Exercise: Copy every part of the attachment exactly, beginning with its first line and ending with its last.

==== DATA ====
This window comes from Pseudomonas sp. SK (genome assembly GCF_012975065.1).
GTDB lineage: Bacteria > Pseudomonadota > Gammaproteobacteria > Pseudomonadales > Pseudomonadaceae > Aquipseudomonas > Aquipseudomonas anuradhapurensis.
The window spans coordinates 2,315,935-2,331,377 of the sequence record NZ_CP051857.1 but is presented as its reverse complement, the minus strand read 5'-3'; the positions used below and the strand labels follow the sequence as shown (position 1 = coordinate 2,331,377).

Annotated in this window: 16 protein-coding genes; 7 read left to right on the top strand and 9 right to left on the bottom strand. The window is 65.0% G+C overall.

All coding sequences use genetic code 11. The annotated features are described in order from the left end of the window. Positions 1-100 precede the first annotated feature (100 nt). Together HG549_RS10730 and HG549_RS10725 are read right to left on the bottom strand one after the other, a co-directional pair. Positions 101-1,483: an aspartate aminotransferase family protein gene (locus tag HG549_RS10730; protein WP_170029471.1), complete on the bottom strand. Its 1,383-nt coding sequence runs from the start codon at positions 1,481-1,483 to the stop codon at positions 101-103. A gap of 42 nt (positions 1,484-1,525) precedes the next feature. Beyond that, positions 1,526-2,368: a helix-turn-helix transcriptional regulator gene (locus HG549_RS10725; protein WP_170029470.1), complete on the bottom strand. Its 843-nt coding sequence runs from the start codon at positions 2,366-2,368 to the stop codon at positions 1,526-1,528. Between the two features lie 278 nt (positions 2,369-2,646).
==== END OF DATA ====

This window comes from Pseudomonas sp. SK (genome assembly GCF_012975065.1).
GTDB lineage: Bacteria > Pseudomonadota > Gammaproteobacteria > Pseudomonadales > Pseudomonadaceae > Aquipseudomonas > Aquipseudomonas anuradhapurensis.
The window spans coordinates 2,315,935-2,331,377 of the sequence record NZ_CP051857.1 but is presented as its reverse complement, the minus strand read 5'-3'; the positions used below and the strand labels follow the sequence as shown (position 1 = coordinate 2,331,377).

Annotated in this window: 16 protein-coding genes; 7 read left to right on the top strand and 9 right to left on the bottom strand. The window is 65.0% G+C overall.

All coding sequences use genetic code 11. The annotated features are described in order from the left end of the window. Positions 1-100 precede the first annotated feature (100 nt). Together HG549_RS10730 and HG549_RS10725 are read right to left on the bottom strand one after the other, a co-directional pair. Positions 101-1,483: an aspartate aminotransferase family protein gene (locus tag HG549_RS10730; protein WP_170029471.1), complete on the bottom strand. Its 1,383-nt coding sequence runs from the start codon at positions 1,481-1,483 to the stop codon at positions 101-103. A gap of 42 nt (positions 1,484-1,525) precedes the next feature. Beyond that, positions 1,526-2,368: a helix-turn-helix transcriptional regulator gene (locus HG549_RS10725; protein WP_170029470.1), complete on the bottom strand. Its 843-nt coding sequence runs from the start codon at positions 2,366-2,368 to the stop codon at positions 1,526-1,528. Between the two features lie 278 nt (positions 2,369-2,646).